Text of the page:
Obviously language is a problem: rejoicing plants, feeling plants, perceptive plants. And engaging plants as literal interlocutors, on the level of logos, ends up being a human monologue. Striking among these Euro-American male forays into understanding plant life is the unstated bias of an increasingly complex human interiority informing plants as an object of research. From physiological to paranormal, the attempt is to get inside the plant, to grasp its innermost workings, to turn it inside out. Accordingly, like humans, plants have an inside and an outside. But what happens if this outside-inside split is actually the baggage of a culture in the habit of looking to rationalist science as the foundation of the world? How, then, would humans regard the plants in their lives?

It is in this vein that John Hartigan’s “How to Interview a Plant” and Michael Marder’s “How to Breathe and Feel with Plants” caught my attention. They are not natural scientists; the former is an anthropologist and the latter a philosopher, and perhaps embracing the DIY ethos of the historical moment, have expressed part of their work on plants as how-to guides. Although embedded in professional language, European metaphysics and cultural narrative respectively, I was able to glean much on the level of plant practice. The overall gesture is to move away from thinking abstractly about x object, instead sensing it in its concrete details. Time and attention become tools for retraining human-flora bonds.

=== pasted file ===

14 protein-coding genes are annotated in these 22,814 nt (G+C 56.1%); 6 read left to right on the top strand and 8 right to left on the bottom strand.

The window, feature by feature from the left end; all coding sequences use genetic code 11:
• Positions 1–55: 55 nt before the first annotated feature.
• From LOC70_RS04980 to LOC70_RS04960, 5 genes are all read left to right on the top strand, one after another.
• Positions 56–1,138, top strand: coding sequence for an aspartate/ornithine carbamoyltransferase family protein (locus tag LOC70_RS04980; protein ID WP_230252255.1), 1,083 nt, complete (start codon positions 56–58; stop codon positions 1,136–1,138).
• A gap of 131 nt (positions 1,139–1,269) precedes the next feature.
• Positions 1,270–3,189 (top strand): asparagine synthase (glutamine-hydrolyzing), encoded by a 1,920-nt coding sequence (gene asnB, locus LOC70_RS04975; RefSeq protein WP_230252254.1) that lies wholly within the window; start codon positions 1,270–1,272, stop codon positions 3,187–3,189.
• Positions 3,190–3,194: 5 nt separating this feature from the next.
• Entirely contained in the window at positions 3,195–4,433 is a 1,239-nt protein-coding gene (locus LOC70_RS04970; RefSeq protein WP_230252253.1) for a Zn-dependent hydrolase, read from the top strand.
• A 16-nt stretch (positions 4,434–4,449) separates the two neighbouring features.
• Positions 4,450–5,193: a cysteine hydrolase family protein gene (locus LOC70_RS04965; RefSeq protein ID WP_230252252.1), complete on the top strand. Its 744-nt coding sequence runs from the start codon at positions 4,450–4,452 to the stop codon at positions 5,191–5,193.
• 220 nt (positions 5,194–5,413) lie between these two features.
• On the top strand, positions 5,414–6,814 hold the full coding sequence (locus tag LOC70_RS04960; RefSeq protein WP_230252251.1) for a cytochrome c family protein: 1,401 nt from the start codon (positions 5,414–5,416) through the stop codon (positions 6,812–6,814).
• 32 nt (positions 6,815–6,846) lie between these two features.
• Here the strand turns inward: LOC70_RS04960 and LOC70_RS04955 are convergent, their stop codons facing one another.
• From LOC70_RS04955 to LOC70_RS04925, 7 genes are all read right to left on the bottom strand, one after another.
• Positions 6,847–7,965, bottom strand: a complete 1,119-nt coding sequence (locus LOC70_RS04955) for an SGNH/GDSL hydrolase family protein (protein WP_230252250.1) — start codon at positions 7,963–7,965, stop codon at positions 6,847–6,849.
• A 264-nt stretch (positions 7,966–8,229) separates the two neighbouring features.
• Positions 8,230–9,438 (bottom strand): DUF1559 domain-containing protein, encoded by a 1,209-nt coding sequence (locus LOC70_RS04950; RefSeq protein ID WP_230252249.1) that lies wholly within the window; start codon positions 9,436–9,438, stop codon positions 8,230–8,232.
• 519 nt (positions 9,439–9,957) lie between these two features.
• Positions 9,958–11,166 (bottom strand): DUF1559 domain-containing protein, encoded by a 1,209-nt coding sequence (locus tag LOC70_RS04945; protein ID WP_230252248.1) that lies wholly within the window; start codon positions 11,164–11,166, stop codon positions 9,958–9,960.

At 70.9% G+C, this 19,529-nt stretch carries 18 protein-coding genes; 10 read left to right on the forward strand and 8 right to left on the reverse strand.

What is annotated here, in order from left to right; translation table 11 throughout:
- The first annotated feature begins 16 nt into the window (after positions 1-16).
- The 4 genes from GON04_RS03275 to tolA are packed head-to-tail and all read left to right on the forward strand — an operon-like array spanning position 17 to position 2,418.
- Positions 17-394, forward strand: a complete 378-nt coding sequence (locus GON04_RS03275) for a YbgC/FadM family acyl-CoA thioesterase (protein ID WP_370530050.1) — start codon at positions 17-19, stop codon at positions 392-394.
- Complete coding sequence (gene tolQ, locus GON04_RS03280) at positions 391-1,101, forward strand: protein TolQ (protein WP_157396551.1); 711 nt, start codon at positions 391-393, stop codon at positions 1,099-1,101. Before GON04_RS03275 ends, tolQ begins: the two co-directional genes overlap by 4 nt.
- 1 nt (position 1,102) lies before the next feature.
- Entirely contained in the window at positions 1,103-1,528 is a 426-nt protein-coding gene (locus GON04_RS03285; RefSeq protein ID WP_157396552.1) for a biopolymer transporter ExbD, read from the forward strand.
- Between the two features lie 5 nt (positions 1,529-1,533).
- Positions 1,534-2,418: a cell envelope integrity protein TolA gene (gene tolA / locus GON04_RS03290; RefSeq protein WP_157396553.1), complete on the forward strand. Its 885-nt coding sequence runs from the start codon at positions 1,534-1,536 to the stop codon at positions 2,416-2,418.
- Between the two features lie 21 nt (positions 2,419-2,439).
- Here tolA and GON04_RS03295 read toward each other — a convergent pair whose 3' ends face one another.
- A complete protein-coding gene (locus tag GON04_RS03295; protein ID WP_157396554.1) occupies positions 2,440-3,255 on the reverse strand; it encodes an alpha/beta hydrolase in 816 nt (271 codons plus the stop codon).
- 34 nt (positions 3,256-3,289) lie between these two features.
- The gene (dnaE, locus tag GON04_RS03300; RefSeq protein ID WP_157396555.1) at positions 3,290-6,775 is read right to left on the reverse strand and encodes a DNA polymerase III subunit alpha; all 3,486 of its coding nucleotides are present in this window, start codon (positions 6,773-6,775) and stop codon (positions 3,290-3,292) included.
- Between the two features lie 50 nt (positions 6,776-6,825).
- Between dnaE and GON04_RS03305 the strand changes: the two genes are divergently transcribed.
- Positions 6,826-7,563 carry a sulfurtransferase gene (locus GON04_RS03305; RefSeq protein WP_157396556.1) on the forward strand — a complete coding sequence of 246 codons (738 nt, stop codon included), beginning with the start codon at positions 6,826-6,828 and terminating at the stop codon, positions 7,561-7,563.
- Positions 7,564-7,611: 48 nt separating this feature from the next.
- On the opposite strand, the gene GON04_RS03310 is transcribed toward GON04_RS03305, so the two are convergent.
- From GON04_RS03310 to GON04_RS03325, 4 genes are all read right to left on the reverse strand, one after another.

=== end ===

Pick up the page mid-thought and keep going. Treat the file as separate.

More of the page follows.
male-female mandrakeHermann Peters, Pictorial History of Ancient Pharmacy. 3rd ed. Chicago: G. P. Englehard, 1902, c.1899.

Marder weaves a sad philosophical meditation. Plants are constantly in touch with the elements, while humans are in the habit of paying attention to nature only when the elements turn against them. That is, on a very fundamental level, humans’ attention to plant life is traumatized, oriented toward death, whereas a plant’s attention is inseparable from its own growth, from the basic conditions of living. In science, for example, breathing is chalked up to an exchange of gases. For Marder, the “sharing (of breath) is not reducible to exchange,” and in practicing slower breathing patterns, “another cultivation of life becomes possible.” Cultivating vegetal mindfulness in ourselves is “time gained for life,” an antidote to the larger situation of “cultural suffocation.” Bypassing science altogether, Marder looks to ethics and time for concrete parallels between humans and plants: “the plant and ethical subject dovetail in becoming what they are only on the way to and for the sake of the other… the permanently incomplete passage to the other is ethical and vegetal time.” [4] Such a statement speaks more to the everyday faculties of human perception – movement, sound, vision – than say, knowing the scientific fact that humans and plants share 94% of their DNA. Time slows down; an openness ensues.